A win for freedom of expression — however dark
Know the saying “right church, wrong pew”? Well, a decision on cyberbullying legislation in Nova Scotia is more like “right idea, wrong church, wrong pew, wrong faith, wrong country.”
That’s because the law, Nova Scotia’s Cyber-Safety Act, 2013, ran completely aground on the shoals of a case named Crouch vs. Snell, and promptly broke apart — as many in the legal community thought it would.
The act was brought in after the highly publicized case of Rehtaeh Parsons, a Nova Scotia teen who died after attempting suicide as a result of online bullying.
After Rehtaeh’s death, the public wanted action and the government delivered. Problem was, it was the kind of knee-jerk legislative solution that rarely ends well. There was little consultation, and it was so poorly con- ceived that, when a Nova Scotia Supreme Court judge held the law to be a violation of the Canadian Charter of Rights and Freedoms, Justice Glen G. McDougall didn’t even give the government a timeframe to fix the problem.
He just tossed the law out completely. (You can read his decision at http://bit.ly/1NL3mAO.)
It’s no surprise the Nova Scotia government struggled with the legislation. When freedom of expression was enshrined in the Constitution in 1982, cyberbullying didn’t exist, and freedom of expression cases were generally fought over issues of what teachers were offering in the classroom, or else the products of newspaper coverage or pamphleteers.
The tools didn’t exist to make your own views — however hateful or petty — instantly, constantly, widely and publicly known. The world changed. The Charter’s still the same: section 2 says “Everyone has the following fundamental freedoms: ... (b) freedom of thought, belief, opinion and expression, including freedom of the press and other media of communication.”
The Internet is precisely an “other media of communication.”
Crouch vs. Snell is an interesting case to have fought the legislation over, though. It’s essentially a feud between two former business partners slanging each other over social media — the fight was primarily (although not always) one-way, and featured everything from public, though nebulous, personal attacks to anonymous email missives.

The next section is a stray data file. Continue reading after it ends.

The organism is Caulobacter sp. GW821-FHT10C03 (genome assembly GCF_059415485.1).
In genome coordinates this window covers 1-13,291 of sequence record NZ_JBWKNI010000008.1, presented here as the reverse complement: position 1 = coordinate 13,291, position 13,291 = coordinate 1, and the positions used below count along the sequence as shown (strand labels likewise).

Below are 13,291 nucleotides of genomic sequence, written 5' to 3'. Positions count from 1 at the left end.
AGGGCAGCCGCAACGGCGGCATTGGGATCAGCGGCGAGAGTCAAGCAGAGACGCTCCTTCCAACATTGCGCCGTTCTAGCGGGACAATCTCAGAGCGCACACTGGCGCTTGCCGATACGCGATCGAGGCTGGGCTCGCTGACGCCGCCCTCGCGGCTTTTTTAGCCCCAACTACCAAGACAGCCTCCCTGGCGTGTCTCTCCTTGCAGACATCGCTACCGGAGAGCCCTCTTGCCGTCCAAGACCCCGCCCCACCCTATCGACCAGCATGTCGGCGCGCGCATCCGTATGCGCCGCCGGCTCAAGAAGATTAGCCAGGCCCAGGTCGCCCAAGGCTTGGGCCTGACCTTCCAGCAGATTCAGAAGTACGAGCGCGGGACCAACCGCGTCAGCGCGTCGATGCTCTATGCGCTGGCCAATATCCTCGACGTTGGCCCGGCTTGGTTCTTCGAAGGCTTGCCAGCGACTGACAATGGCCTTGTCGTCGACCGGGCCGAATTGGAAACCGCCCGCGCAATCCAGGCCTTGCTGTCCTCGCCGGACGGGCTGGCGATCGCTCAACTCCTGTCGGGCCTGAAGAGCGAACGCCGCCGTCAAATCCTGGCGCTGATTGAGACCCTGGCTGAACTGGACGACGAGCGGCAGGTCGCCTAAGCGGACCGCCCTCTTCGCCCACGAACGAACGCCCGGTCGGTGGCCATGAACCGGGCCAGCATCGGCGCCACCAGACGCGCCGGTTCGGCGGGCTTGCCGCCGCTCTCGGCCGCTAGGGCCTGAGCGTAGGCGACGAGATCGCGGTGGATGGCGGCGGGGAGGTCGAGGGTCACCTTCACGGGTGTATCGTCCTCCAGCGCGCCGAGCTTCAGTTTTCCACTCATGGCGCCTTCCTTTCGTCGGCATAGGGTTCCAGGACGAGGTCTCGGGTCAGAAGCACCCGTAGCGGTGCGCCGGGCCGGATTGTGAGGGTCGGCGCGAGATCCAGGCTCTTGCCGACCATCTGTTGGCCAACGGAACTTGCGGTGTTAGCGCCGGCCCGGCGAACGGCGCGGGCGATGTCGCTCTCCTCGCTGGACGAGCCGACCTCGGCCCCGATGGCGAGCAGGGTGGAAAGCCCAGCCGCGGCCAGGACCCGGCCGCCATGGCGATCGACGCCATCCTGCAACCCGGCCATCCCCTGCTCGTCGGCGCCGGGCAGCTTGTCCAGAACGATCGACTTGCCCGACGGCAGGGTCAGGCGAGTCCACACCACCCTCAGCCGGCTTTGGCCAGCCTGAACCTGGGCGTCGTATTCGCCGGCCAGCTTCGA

Giles Crouch felt attacked, and wanted his former business partner, Robert (Bruce) Snell, to stop.
Crouch got a protection order stopping the attacks from a justice of the peace, and that order was later confirmed by a judge of the Supreme Court. Interestingly Judge McDougall would have confirmed the protection order as well — if he had agreed the law wasn’t a violation of the Charter.
McDougall found that “Prevention of cyberbullying is a purpose that aims to restrict the content of expression by singling out particular meanings that are not to be conveyed, i.e. communication that is intended or ought reasonably be expected to cause fear, intimidation, humiliation, distress or other damage or harm to another person’s health, emotional well-being, self-esteem or reputation. Therefore, the purpose of the Act is to control or restrict expression.”
McDougall also found that the law violated section 7 of the Charter, because it could put individuals in prison without due and fair process. The bottom line? Nasty little fights, even online, can stay, unless they stray into libel and defamation — then, there are other tools.
But if there are tools for stopping online bullying, governments haven’t found them yet.